Cortical tracking of formant modulations derived from silently presented lip movements and its decline with age

Nina Suess, Anne Hauswald, Patrick Reisinger, Sebastian Rösch, Anne Keitel, Nathan Weisz

Research output: Contribution to journalArticlepeer-review

3 Citations (Scopus)
64 Downloads (Pure)

Abstract

The integration of visual and auditory cues is crucial for successful processing of speech, especially under adverse conditions. Recent reports have shown that when participants watch muted videos of speakers, the phonological information about the acoustic speech envelope, which is associated with but independent from the speakers' lip movements, is tracked by the visual cortex. However, the speech signal also carries richer acoustic details, for example, about the fundamental frequency and the resonant frequencies, whose visuophonological transformation could aid speech processing. Here, we investigated the neural basis of the visuo-phonological transformation processes of these more fine-grained acoustic details and assessed how they change as a function of age. We recorded whole-head magnetoencephalographic (MEG) data while the participants watched silent normal (i.e., natural) and reversed videos of a speaker and paid attention to their lip movements. We found that the visual cortex is able to track the unheard natural modulations of resonant frequencies (or formants) and the pitch (or fundamental frequency) linked to lip movements. Importantly, only the processing of natural unheard formants decreases significantly with age in the visual and also in the cingulate cortex. This is not the case for the processing of the unheard speech envelope, the fundamental frequency, or the purely visual information carried by lip movements. These results show that unheard spectral fine details (along with the unheard acoustic envelope) are transformed from a mere visual to a phonological representation. Aging affects especially the ability to derive spectral dynamics at formant frequencies. As listening in noisy environments should capitalize on the ability to track spectral fine details, our results provide a novel focus on compensatory processes in such challenging situations.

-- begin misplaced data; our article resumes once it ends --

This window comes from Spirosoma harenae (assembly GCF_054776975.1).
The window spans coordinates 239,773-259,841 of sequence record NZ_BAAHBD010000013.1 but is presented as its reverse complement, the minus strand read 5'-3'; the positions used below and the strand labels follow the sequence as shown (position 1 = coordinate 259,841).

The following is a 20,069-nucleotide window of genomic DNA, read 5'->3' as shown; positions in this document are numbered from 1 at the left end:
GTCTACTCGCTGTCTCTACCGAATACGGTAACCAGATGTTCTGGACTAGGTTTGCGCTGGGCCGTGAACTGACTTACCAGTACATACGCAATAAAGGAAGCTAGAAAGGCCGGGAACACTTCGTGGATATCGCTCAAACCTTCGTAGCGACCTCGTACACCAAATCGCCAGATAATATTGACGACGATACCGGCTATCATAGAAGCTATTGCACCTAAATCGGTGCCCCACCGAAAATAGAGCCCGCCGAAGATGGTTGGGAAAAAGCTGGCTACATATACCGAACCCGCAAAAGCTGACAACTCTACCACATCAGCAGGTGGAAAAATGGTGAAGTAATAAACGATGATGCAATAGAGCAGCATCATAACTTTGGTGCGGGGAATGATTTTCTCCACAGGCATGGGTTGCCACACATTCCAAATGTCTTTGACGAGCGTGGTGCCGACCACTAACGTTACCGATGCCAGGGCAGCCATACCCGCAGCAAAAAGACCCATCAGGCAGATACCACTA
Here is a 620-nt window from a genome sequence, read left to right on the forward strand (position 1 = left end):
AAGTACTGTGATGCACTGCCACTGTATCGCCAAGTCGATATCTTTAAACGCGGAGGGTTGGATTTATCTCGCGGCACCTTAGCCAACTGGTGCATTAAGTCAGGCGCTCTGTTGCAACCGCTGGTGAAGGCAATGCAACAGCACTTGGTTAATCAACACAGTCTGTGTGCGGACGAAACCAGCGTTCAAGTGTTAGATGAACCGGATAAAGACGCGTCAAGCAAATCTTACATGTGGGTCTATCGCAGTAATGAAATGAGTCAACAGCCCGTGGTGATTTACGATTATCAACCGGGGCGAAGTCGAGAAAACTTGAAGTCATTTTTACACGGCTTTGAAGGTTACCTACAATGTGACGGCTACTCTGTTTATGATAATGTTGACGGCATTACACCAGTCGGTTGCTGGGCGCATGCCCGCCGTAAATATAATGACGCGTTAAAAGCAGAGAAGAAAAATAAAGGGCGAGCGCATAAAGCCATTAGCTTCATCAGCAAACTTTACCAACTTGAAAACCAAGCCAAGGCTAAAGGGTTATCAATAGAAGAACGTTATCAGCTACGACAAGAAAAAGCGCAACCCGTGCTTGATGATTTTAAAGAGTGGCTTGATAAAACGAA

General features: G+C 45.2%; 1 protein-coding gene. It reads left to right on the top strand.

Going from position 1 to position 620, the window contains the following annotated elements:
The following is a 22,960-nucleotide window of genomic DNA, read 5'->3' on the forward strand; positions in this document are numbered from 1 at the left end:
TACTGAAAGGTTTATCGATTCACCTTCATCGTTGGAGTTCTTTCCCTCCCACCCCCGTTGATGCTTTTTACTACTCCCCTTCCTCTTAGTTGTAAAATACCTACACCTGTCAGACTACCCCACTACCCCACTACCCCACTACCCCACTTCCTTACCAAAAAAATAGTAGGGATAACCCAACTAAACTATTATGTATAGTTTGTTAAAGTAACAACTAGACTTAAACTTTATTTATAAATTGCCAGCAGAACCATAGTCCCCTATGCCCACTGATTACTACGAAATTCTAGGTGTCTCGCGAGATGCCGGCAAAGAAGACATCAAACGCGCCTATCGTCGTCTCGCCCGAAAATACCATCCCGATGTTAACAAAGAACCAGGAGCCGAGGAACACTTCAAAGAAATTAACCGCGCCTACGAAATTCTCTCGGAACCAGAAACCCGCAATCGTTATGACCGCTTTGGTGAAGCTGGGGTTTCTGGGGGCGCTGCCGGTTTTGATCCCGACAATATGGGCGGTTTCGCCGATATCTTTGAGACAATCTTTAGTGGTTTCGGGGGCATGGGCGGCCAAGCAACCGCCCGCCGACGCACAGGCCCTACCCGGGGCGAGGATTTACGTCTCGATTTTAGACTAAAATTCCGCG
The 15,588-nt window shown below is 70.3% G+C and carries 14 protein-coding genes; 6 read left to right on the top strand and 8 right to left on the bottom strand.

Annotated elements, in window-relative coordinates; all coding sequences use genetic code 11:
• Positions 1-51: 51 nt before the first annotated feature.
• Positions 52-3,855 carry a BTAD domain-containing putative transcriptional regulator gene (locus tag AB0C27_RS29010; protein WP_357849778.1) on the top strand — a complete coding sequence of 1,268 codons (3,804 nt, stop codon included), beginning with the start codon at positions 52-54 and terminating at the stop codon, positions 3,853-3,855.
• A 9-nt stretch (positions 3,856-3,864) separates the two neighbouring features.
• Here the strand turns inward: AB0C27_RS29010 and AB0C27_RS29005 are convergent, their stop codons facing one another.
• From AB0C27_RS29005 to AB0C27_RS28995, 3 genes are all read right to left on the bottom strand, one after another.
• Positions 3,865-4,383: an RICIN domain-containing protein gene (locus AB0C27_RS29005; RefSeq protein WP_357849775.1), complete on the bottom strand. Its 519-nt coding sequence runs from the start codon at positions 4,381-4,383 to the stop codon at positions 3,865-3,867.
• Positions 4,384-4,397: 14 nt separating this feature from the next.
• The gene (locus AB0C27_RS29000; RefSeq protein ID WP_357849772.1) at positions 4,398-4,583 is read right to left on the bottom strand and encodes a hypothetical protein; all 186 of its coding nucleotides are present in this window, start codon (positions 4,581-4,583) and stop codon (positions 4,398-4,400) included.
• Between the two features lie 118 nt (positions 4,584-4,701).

Original languageEnglish
Pages (from-to)4818-4833
Number of pages16
JournalCerebral Cortex
Volume32
Issue number21
Early online date22 Jan 2022
DOIs
Publication statusPublished - 1 Nov 2022

Keywords

  • low-frequency speech tracking
  • MEG
  • multisensory processing
  • visual speech processing

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